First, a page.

Thursday 6 November 2008

Cars are about to run on air in other parts of the world, so why not in the United States?

Odds are you've never heard of this car. Why not?

Why is a company in Luxembourg developing it with zero help from the high rolling US-UK dominated global financial system?

The answer is quite simple: The banking system and the oil industry are closely intertwined and they want to protect their investment in the gasoline/petrol infrastructure at all costs!

Fortunately, Luxembourg doesn't have the same commitment to petrol as fuel that the US and UK does. France and Luxembourg don't have oil companies, but they don't have the equivalent of Exxon or Royal Dutch Shell. India doesn't either. But the French/Luxembourgish people and the Indians (Tata Motors) do have superb engineers.

Assuming the collapse of the global financial system doesn't derail the launch of this car over the next year, India and parts of Europe will have vehicles completely independent of the oil companies soon. No toxic fuel, no toxic emissions, super low cost, utter reliability, and here's the really cool part: the "fuel" could be available anywhere there is room for an air compressor including your own home. (Of course, the air compressors also need electricity for power, but this method of powering vehicles involves a whole lot less energy than the conventional way. And if alternative renewable energy sources - including "clean" nuclear energy (on which Europeans are also working successfully to develop) can be harnessed to power the compressors, just image the difference this could make in our future!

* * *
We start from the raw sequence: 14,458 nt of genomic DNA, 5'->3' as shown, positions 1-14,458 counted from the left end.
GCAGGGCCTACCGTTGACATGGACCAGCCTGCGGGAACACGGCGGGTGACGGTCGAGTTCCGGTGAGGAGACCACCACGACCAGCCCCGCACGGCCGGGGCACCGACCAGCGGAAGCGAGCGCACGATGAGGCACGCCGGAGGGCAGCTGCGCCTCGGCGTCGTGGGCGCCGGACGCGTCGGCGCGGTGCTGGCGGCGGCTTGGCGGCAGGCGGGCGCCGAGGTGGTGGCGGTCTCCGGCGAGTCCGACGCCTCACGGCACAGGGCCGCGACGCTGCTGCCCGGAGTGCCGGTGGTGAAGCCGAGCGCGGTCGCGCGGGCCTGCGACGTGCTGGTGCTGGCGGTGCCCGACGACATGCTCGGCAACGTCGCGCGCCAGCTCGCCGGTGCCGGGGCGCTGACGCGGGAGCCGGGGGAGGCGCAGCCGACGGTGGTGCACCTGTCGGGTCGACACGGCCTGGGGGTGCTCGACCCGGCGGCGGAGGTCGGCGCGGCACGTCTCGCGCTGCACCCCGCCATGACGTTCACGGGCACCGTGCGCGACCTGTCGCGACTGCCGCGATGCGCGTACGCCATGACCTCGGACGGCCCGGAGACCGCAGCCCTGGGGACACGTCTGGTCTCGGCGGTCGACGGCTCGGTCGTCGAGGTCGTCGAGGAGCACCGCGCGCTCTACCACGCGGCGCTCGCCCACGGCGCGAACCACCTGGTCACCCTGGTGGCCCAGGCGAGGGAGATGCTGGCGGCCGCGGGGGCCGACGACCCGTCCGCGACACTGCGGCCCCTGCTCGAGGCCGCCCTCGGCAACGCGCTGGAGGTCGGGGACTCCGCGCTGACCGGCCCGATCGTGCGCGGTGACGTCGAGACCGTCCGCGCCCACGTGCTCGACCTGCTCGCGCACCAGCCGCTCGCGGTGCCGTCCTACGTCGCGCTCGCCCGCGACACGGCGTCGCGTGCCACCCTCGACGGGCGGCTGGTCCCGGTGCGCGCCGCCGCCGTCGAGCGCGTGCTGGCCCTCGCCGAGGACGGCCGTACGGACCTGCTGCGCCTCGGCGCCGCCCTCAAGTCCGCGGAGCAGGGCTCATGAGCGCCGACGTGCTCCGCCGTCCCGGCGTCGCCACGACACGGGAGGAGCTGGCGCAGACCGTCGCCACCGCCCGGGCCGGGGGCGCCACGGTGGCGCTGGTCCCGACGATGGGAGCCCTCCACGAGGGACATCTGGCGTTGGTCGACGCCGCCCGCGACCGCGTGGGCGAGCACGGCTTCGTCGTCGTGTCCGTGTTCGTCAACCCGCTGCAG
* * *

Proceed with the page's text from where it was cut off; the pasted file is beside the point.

Cars like the one you saw above will be priced in a range ($5,100 to $7,800 US) within reach of consumers in a developing economy. The production of another CAT car for local markets might begin early 2009 in Spain and Australia.

What's not to like about this? Why is the news of this technology all but banned in the US? The banking system and the oil industry (and news media industry) are closely intertwined. It's really that simple, folks.

So do something - like this enterprising Italian- Australian trying to give his invention a "go." Yes, the time is right.

I'm going to try very hard to get one of these vehicles while living here in Australia. And I'll be happy to let you know how its "goes!"


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